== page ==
Finally did this experiment.
recently, I finally bought a reagent and did the legendary traffic light experiment ~ to share with you the video I shot:
as long as the solution of this experiment is shaken and set, it will change back and forth between yellow, red and green. This is why it is called "traffic light". However, unlike the traffic lights, the "red light" is the middle state in the experiment. the solution stays yellow for a long time when it is still, turns red if it shakes a little, turns green when it shakes violently, and turns red at a relatively fast speed when it stops shaking, and then slowly turns yellow.
this is a redox reaction that occurs in an alkaline environment. There are three key substances in the solution: ① sodium hydroxide, which provides an alkaline environment; ② glucose, which acts as a reducing agent; and ③ indigo carmine, a pigment that acts as both an acid-base indicator and a redox indicator, meaning that it shows different colors in different oxidation states.
and there is actually another reactant added to this reaction: oxygen in the air. Indigo carmine is blue when it dissolves in water and appears green when it is first dripped into the reaction solution: this is its color in an alkaline environment. Next, indigo carmine is reduced by glucose in the solution, which is carried out in two steps, the first step is to produce a red product, and the second step is yellow. When shaking the bottle, the yellow product reacts with oxygen in the air, oxidizes in two steps, and then turns red and green. This color change can be repeated many times (exactly how many times I haven't tested it, but you should be able to do it by the time you get tired of it. ).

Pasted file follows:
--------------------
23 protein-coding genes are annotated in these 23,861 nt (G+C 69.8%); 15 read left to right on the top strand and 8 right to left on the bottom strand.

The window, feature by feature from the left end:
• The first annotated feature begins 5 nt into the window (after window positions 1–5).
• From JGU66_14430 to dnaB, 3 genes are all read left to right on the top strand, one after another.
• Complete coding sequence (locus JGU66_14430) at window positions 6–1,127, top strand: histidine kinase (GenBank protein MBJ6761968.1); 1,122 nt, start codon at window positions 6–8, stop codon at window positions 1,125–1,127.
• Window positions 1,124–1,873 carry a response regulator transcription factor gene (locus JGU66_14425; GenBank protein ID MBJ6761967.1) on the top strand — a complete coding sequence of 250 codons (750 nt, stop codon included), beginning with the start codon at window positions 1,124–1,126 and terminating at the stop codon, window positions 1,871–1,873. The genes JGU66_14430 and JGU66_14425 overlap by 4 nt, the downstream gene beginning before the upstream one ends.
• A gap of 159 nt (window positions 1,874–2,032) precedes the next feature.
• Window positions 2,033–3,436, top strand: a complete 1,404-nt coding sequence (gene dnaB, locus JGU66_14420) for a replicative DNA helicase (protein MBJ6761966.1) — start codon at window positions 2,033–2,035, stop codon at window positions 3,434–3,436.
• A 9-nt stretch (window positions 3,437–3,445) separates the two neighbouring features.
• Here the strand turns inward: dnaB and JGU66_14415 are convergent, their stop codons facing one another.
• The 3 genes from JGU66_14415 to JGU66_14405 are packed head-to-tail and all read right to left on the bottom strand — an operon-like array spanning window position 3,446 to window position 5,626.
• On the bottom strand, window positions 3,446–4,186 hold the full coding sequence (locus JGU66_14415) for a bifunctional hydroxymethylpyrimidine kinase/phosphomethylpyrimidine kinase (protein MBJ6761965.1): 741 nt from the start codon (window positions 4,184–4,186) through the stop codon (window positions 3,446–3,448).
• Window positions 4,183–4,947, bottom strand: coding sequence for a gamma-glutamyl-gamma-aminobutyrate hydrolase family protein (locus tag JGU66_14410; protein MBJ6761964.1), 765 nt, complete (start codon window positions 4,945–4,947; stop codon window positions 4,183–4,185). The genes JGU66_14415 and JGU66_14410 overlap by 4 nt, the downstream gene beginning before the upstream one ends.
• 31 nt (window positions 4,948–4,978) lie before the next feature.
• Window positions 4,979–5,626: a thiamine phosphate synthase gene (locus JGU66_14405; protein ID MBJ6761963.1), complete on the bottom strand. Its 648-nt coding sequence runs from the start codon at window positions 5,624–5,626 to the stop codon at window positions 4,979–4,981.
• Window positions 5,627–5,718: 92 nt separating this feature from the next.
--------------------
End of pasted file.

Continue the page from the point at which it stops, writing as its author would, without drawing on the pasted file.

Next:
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(the color of indigo carmine in different pH and redox states, the traffic light reaction is the middle line)
the test itself is not difficult to operate, of course, it should be carried out in the laboratory. For me, this experiment is mainly stuck in finding a stopper that matches the bottle. There is no suitable rubber stopper in the lab, so we can only use glass stopper first. Because this experiment has to shake hard to turn green, be sure to cover the cork and wear gloves to avoid spilling the reaction solution on your hands.
for more information on how to do this, please see here: http://www.rsc.org/learn-chemistry/resource/res00001007/traffic-lights-demonstration